Nothing in this article shall be held to modify any right of creditors to set aside any assignment on the ground of fraud.

The use by the person or partnership continuing the business of the partnership name, or the name of a deceased partner as part thereof, shall not of itself make the individual property of the deceased partner liable for any debts contracted by such person or partnership. (n)


Art. 1873. If a person specially informs another or states by public advertisement that he has given a power of attorney to a third person, the latter thereby becomes a duly authorized agent, in the former case with respect to the person who received the special information, and in the latter case with regard to any person.

The power shall continue to be in full force until the notice is rescinded in the same manner in which it was given. (n)

Art. 1874. When a sale of a piece of land or any interest therein is through an agent, the authority of the latter shall be in writing; otherwise, the sale shall be void. (n)

Art. 1875. Agency is presumed to be for a compensation, unless there is proof to the contrary. (n)

Art. 1876. An agency is either general or special.

The former comprises all the business of the principal. The latter, one or more specific transactions. (1712)

Art. 1877. An agency couched in general terms comprises only acts of administration, even if the principal should state that he withholds no power or that the agent may execute such acts as he may consider appropriate, or even though the agency should authorize a general and unlimited management. (n)

Art. 1878. Special powers of attorney are necessary in the following cases:

(1) To make such payments as are not usually considered as acts of administration;

(2) To effect novations which put an end to obligations already in existence at the time the agency was constituted;

(3) To compromise, to submit questions to arbitration, to renounce the right to appeal from a judgment, to waive objections to the venue of an action or to abandon a prescription already acquired;

(4) To waive any obligation gratuitously;

(5) To enter into any contract by which the ownership of an immovable is transmitted or acquired either gratuitously or for a valuable consideration;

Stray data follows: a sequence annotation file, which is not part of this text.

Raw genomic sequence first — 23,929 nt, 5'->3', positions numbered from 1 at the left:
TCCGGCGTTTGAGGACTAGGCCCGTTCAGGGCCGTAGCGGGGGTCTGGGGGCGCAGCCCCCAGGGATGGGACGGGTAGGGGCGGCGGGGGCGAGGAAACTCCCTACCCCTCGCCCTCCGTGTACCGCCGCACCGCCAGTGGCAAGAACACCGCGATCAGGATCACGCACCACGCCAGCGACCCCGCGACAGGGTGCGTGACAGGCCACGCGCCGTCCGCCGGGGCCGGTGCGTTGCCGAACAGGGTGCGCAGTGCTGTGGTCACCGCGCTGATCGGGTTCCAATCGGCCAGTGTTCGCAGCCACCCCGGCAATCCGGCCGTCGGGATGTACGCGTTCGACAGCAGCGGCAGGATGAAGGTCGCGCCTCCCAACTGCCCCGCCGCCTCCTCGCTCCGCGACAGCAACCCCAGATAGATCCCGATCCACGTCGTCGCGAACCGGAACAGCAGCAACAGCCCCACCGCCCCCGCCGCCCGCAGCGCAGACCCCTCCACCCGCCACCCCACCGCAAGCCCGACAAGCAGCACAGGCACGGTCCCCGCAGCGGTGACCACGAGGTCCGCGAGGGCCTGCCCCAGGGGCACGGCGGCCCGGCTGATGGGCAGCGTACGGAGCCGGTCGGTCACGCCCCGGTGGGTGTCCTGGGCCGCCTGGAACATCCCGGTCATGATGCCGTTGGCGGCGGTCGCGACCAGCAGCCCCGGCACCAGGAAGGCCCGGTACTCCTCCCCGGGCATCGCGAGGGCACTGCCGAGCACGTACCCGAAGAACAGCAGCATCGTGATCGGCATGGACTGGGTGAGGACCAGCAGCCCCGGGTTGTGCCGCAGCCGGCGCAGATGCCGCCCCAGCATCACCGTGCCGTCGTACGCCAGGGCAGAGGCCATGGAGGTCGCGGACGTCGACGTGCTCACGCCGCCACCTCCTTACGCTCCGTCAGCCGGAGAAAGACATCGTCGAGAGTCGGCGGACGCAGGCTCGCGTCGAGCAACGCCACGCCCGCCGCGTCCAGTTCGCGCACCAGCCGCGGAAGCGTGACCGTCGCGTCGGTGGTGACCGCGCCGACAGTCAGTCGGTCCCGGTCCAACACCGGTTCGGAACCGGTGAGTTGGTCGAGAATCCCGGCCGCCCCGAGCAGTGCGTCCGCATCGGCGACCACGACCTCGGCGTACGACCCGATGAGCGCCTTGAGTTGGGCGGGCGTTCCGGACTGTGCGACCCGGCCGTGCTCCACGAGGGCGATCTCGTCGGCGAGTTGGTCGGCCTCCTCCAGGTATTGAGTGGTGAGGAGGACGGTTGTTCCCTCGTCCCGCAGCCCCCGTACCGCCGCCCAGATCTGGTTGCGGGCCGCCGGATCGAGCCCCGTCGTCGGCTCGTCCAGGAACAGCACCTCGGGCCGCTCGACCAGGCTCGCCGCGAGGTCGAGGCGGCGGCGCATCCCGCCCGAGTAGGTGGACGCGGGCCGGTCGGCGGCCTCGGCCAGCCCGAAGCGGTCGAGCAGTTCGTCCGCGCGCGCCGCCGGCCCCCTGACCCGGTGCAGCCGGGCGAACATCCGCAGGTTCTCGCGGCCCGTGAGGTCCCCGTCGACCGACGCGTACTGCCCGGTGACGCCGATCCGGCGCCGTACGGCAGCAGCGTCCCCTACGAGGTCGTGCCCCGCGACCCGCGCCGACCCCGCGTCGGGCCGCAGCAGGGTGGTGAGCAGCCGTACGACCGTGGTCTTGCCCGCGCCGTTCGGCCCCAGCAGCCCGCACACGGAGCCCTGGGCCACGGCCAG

(6) To make gifts, except customary ones for charity or those made to employees in the business managed by the agent;

(7) To loan or borrow money, unless the latter act be urgent and indispensable for the preservation of the things which are under administration;

(8) To lease any real property to another person for more than one year;

(9) To bind the principal to render some service without compensation;

(10) To bind the principal in a contract of partnership;

(11) To obligate the principal as a guarantor or surety;

(12) To create or convey real rights over immovable property;

(13) To accept or repudiate an inheritance;

(14) To ratify or recognize obligations contracted before the agency;

(15) Any other act of strict dominion. (n)

Art. 1879. A special power to sell excludes the power to mortgage; and a special power to mortgage does not include the power to sell. (n)

Art. 1881. The agent must act within the scope of his authority. He may do such acts as may be conducive to the accomplishment of the purpose of the agency. (1714a)

Art. 1882. The limits of the agent’s authority shall not be considered exceeded should it have been performed in a manner more advantageous to the principal than that specified by him. (1715)

Art. 1883. If an agent acts in his own name, the principal has no right of action against the persons with whom the agent has contracted; neither have such persons against the principal.

In such case the agent is the one directly bound in favor of the person with whom he has contracted, as if the transaction were his own, except when the contract involves things belonging to the principal.

The provisions of this article shall be understood to be without prejudice to the actions between the principal and agent.

Art. 1891. Every agent is bound to render an account of his transactions and to deliver to the principal whatever he may have received by virtue of the agency, even though it may not be owing to the principal.

Art. 1892. The agent may appoint a substitute if the principal has not prohibited him from doing so; but he shall be responsible for the acts of the substitute:

(1) When he was not given the power to appoint one;

(2) When he was given such power, but without designating the person, and the person appointed was notoriously incompetent or insolvent.

All acts of the substitute appointed against the prohibition of the principal shall be void. (1721)

Every stipulation exempting the agent from the obligation to render an account shall be void. (1720a)